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Where can Apple go from here?

12 min read

Where can Apple go from here?

With WWDC21 wrapped up, we saw all of Apple’s new operating systems, and what they were bringing to the table, like SwiftUI 3. I was thinking this question for a while now, but: what and where exactly can Apple go from here in terms of software? Let me explain.

iOS 15

Apple’s fifteenth annual release of the software for iPhones and iPod touch (and previously iPads) was announced, and brought new features to help you focus, a better weather app, new Maps, privacy enhancements and cool ML-based features like Live Text. It’s not much to be entirely honest, but that’s because the iPhone is already mature. At it’s core, the iPhone is a phone with a large touchscreen display, and there is a limited amount of things you can do with it.

While the earlier versions of iOS brought huge changes that we can’t live without, like multitasking, the Control Center, iCloud, and so much more — the latest releases have not brought changes that were as revolutionary as before. Apart from split-screen and an always-on display, I do not think there is much else in the roadmap for iOS, other than maybe an icon refresh.

watchOS 8

watchOS 8 was an even smaller release, bringing a slight update with just TWO new watch faces (seriously, Apple?), and a redesigned Mindfullness app. The Apple Watch is also mature, more than the iPhone, and the only things Apple could add in my opinion are third-party watch faces (highly unlikely) and more health metrics.

tvOS 15

I would say with 100% certainty, that the Apple TV is the most mature, basically an adult, if you will, of the Apple ecosystem. They added some SharePlay features and that’s about it. Apple doesn’t even feature the tvOS page on anymore. The App Store has certainly not thrived as well as Apple would have hoped, with most apps just being the streaming service platform for each respective company (Disney+, Netflix, HBO Max etc.).

macOS 12 Monterey

macOS 12 added Universal Control, Shortcuts, Focus, and not too much other than that. The Mac has existed for 20 years already, and desktop operating systems have not changed much since around 2017. macOS is also around the fully mature phase, and I wouldn’t expect much from macOS 13 or 14 if I were you.

iPadOS 15

This is the operating system which was most ripe for change. Except, what did Apple do? Mostly nothing. Windowing was not implemented. The Files app is still garbage. No pro apps except for Swift Playgrounds 4 (which itself is not full-fat Xcode). No Menu Bar. No Mac app support. The M1 chip is the equivalent of a Tesla, but limited to 25 miles per hour. It has the guts to achieve super fast performance, but the software hinders it by a metric ton.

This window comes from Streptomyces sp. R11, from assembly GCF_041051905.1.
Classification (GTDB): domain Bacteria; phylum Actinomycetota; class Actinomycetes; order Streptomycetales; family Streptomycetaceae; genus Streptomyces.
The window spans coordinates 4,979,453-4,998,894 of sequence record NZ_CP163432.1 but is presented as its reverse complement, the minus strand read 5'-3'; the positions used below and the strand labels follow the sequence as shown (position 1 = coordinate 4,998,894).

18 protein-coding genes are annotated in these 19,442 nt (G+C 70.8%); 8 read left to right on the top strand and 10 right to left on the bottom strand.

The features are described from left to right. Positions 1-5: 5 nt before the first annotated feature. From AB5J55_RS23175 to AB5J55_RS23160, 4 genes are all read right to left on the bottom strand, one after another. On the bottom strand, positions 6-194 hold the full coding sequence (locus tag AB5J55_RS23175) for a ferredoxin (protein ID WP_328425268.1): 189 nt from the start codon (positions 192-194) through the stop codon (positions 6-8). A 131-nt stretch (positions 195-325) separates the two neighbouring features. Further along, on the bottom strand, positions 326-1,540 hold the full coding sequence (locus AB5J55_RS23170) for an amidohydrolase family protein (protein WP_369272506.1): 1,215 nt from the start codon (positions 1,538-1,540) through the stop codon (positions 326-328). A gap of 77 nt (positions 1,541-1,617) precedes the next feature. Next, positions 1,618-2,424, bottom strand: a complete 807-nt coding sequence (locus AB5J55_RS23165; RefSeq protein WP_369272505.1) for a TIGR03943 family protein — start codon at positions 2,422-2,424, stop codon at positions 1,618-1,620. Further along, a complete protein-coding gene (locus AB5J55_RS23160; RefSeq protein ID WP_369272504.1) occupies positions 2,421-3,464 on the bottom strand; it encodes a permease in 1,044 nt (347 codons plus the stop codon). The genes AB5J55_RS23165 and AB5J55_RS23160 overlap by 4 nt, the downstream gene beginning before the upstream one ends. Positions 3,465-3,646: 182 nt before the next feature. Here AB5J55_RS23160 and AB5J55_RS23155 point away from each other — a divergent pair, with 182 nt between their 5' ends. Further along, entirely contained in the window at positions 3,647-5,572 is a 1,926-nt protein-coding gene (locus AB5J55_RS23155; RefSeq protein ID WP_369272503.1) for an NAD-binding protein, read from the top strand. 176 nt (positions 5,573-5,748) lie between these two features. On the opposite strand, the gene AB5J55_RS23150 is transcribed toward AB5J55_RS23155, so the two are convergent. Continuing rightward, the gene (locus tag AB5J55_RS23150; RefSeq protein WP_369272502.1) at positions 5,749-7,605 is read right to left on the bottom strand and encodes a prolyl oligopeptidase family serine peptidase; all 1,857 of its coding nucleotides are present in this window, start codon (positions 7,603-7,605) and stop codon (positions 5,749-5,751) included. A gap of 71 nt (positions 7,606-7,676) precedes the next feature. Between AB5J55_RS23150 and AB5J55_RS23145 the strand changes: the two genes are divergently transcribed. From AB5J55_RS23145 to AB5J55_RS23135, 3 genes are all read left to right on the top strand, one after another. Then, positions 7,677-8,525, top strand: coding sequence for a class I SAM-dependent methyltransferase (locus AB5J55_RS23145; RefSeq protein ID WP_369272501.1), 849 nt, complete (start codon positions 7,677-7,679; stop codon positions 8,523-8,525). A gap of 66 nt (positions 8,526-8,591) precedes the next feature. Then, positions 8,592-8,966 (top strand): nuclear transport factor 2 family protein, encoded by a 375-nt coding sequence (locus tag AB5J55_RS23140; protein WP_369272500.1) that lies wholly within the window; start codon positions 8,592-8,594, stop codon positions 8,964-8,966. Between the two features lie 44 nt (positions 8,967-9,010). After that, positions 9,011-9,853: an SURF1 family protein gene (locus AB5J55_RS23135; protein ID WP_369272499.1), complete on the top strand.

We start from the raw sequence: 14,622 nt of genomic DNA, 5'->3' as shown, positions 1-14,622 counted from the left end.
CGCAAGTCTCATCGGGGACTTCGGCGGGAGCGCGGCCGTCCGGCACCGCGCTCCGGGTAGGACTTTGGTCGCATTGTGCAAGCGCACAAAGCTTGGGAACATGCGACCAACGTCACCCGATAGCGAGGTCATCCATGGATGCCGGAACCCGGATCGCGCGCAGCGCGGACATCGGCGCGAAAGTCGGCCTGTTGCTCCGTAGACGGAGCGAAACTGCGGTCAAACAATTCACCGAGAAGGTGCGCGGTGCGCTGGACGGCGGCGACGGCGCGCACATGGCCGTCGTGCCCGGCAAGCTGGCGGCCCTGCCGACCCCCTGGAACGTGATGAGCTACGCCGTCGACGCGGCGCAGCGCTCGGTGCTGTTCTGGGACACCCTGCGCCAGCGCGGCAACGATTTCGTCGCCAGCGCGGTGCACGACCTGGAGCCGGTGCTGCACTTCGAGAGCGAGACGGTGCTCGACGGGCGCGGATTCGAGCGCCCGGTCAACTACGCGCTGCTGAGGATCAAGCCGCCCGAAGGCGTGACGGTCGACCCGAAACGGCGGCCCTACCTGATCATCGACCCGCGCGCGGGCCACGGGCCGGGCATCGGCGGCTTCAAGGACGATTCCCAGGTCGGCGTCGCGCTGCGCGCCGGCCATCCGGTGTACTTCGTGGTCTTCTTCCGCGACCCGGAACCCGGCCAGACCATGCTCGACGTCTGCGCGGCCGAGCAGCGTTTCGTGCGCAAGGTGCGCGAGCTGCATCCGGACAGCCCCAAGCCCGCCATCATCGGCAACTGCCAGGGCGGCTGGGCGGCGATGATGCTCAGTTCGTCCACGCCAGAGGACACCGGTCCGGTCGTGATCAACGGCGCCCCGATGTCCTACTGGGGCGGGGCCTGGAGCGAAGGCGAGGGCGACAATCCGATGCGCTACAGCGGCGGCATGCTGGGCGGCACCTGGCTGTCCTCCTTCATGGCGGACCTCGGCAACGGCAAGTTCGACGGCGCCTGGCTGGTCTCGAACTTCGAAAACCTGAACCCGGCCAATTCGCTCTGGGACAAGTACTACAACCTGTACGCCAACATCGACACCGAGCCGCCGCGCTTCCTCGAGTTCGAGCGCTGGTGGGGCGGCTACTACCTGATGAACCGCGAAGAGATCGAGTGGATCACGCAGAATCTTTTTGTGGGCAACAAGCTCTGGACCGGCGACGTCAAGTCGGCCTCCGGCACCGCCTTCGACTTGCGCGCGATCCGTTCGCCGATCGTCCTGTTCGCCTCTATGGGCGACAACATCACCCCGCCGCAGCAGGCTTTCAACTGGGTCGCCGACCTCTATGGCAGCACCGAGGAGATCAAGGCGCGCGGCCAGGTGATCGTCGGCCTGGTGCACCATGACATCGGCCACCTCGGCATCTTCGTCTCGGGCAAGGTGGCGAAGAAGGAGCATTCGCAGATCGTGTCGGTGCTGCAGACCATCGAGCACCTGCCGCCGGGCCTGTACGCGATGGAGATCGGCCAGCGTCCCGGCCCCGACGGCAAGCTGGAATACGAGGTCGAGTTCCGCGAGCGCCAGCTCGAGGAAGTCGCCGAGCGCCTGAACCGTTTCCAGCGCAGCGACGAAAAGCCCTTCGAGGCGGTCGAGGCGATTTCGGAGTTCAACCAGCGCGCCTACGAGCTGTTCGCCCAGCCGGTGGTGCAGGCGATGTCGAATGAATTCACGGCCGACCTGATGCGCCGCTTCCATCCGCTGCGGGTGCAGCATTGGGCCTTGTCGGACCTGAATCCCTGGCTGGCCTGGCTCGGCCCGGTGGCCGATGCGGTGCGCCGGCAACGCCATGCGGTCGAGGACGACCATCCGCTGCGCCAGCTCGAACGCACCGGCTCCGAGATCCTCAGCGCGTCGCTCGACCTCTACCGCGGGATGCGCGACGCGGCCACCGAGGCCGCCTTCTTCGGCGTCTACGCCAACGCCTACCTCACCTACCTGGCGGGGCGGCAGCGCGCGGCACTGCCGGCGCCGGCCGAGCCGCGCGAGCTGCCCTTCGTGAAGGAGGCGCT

Unless COVID messed up some plans to bring the iPad more up to snuff as a “real” computer replacement, it’s clear to see that Apple views the iPad more as a companion to the Mac, not something that can be used as an alternative to it. If this is indeed the case, Apple has truly limited options as to what it can add to the iPad that won’t cannibalize sales from the Mac.

So, the big question: where can Apple go from here?

I don’t think this comes as a surprise to many of the readers of Apple Scoop, but Apple is preparing for the next era of computing, which is augmented reality. What form that arrive in is anybody’s guess, but Apple is best suited to introduce a mind-blowing product in this space because it has the ecosystem and the integration of features to make a cohesive product, and it can count on developers who quickly take up new APIs.

Mark Gurman (reliability: 84.38%), a Bloomberg reporter of Apple who usually is accurate, wrote in March of this year that Apple is planning to announce a mixed-reality headset in-person in the “next several months”. If we take that as meaning around 9 months, it could mean the event will take place approximately in the winter of this year, or early spring of next year.

Meanwhile, according to Mark the AR “glasses” are still in a prototyping stage, so we shouldn’t see that for a while. iOS 15 gives us a hint to Apple’s AR future, especially Live Text. Kara Swisher (New York Times) asked Tim Cook if AR was a “critically important” part of Apple’s future, with Tim responding with “It is.”

Many people think Apple has lost all of it’s innovation and is quickly becoming just another giant tech company, similar to HP and Dell. I don’t think so. Let’s say the Apple Glasses or iGlasses or whatever it will be called releases in say… 2028. By then, the iPhone, iPad, Apple Watch, and Mac will be fully mature, and people will start to get bored with the current technology, and waiting for the next big thing.

If so, the Glasses would take full advantage of the 4 platforms with the iPhone providing processing power and connectivity, the Apple Watch providing it health features and accurate input and interfacing of the UI, and the iPad and Mac giving it a whole new way to work and play, such as virtual floating monitors.

I think Apple’s big plan for the future is waiting for their current products to become a little stagnant, then leverage the ecosystem to accelerate the Glasses with the 4 platforms making them more useful than ever. Then when it’s ready, ditch the legacy devices and become fully independent.

What do you guys think? Feel free to leave comments below.

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